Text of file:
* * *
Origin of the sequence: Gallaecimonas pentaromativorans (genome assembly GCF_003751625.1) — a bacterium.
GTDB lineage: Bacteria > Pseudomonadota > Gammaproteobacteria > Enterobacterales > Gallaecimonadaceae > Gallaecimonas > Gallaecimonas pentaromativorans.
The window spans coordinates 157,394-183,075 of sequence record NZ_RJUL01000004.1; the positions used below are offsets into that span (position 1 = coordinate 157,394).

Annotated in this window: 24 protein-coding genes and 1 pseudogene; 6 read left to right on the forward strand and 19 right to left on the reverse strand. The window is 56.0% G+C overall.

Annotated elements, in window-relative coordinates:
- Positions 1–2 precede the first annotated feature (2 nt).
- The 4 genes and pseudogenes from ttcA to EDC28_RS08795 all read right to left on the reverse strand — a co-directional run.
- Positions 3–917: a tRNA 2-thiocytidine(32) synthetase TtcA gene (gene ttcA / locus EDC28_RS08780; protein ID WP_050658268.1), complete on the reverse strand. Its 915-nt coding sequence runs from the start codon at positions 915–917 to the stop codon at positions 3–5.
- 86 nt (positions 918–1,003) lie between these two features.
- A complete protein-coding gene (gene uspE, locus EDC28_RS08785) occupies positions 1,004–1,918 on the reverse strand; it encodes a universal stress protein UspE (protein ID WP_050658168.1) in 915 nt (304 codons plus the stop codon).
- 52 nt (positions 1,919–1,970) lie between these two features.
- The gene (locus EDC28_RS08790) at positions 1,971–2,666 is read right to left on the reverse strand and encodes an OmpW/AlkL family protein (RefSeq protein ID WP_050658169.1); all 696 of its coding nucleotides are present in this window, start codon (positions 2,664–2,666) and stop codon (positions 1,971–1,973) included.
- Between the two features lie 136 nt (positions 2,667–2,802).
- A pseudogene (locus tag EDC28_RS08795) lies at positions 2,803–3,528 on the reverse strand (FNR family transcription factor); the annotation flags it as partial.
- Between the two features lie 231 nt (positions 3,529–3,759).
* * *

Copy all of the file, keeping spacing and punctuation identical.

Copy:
Origin of the sequence: Gallaecimonas pentaromativorans (genome assembly GCF_003751625.1) — a bacterium.
GTDB lineage: Bacteria > Pseudomonadota > Gammaproteobacteria > Enterobacterales > Gallaecimonadaceae > Gallaecimonas > Gallaecimonas pentaromativorans.
The window spans coordinates 157,394-183,075 of sequence record NZ_RJUL01000004.1; the positions used below are offsets into that span (position 1 = coordinate 157,394).

Annotated in this window: 24 protein-coding genes and 1 pseudogene; 6 read left to right on the forward strand and 19 right to left on the reverse strand. The window is 56.0% G+C overall.

Annotated elements, in window-relative coordinates:
- Positions 1–2 precede the first annotated feature (2 nt).
- The 4 genes and pseudogenes from ttcA to EDC28_RS08795 all read right to left on the reverse strand — a co-directional run.
- Positions 3–917: a tRNA 2-thiocytidine(32) synthetase TtcA gene (gene ttcA / locus EDC28_RS08780; protein ID WP_050658268.1), complete on the reverse strand. Its 915-nt coding sequence runs from the start codon at positions 915–917 to the stop codon at positions 3–5.
- 86 nt (positions 918–1,003) lie between these two features.
- A complete protein-coding gene (gene uspE, locus EDC28_RS08785) occupies positions 1,004–1,918 on the reverse strand; it encodes a universal stress protein UspE (protein ID WP_050658168.1) in 915 nt (304 codons plus the stop codon).
- 52 nt (positions 1,919–1,970) lie between these two features.
- The gene (locus EDC28_RS08790) at positions 1,971–2,666 is read right to left on the reverse strand and encodes an OmpW/AlkL family protein (RefSeq protein ID WP_050658169.1); all 696 of its coding nucleotides are present in this window, start codon (positions 2,664–2,666) and stop codon (positions 1,971–1,973) included.
- Between the two features lie 136 nt (positions 2,667–2,802).
- A pseudogene (locus tag EDC28_RS08795) lies at positions 2,803–3,528 on the reverse strand (FNR family transcription factor); the annotation flags it as partial.
- Between the two features lie 231 nt (positions 3,529–3,759).